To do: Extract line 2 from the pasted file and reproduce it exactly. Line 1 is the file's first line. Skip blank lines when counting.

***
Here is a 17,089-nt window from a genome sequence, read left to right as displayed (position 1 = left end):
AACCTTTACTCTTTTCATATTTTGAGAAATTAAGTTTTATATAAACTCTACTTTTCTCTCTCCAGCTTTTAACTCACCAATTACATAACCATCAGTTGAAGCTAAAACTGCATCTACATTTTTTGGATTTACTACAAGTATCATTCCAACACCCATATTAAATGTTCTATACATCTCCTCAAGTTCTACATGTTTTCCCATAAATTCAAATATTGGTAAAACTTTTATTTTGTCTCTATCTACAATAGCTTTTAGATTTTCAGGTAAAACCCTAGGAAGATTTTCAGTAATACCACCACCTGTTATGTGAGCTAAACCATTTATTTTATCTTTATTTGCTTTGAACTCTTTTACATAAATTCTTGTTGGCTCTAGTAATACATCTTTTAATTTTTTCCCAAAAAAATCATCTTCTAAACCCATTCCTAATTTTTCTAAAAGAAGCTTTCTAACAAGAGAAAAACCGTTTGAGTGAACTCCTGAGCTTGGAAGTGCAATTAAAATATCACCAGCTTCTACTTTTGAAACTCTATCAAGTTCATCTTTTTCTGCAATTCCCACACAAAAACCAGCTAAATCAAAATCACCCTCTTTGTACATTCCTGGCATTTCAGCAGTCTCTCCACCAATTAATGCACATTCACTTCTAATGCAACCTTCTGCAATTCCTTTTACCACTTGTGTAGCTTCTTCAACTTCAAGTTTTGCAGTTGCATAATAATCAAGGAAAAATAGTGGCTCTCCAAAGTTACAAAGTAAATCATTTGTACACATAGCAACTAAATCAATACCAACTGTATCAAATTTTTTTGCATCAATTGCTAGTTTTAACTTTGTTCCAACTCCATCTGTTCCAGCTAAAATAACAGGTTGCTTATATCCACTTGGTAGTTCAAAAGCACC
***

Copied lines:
AACCTTTACTCTTTTCATATTTTGAGAAATTAAGTTTTATATAAACTCTACTTTTCTCTCTCCAGCTTTTAACTCACCAATTACATAACCATCAGTTGAAGCTAAAACTGCATCTACATTTTTTGGATTTACTACAAGTATCATTCCAACACCCATATTAAATGTTCTATACATCTCCTCAAGTTCTACATGTTTTCCCATAAATTCAAATATTGGTAAAACTTTTATTTTGTCTCTATCTACAATAGCTTTTAGATTTTCAGGTAAAACCCTAGGAAGATTTTCAGTAATACCACCACCTGTTATGTGAGCTAAACCATTTATTTTATCTTTATTTGCTTTGAACTCTTTTACATAAATTCTTGTTGGCTCTAGTAATACATCTTTTAATTTTTTCCCAAAAAAATCATCTTCTAAACCCATTCCTAATTTTTCTAAAAGAAGCTTTCTAACAAGAGAAAAACCGTTTGAGTGAACTCCTGAGCTTGGAAGTGCAATTAAAATATCACCAGCTTCTACTTTTGAAACTCTATCAAGTTCATCTTTTTCTGCAATTCCCACACAAAAACCAGCTAAATCAAAATCACCCTCTTTGTACATTCCTGGCATTTCAGCAGTCTCTCCACCAATTAATGCACATTCACTTCTAATGCAACCTTCTGCAATTCCTTTTACCACTTGTGTAGCTTCTTCAACTTCAAGTTTTGCAGTTGCATAATAATCAAGGAAAAATAGTGGCTCTCCAAAGTTACAAAGTAAATCATTTGTACACATAGCAACTAAATCAATACCAACTGTATCAAATTTTTTTGCATCAATTGCTAGTTTTAACTTTGTTCCAACTCCATCTGTTCCAGCTAAAATAACAGGTTGCTTATATCCACTTGGTAGTTCAAAAGCACC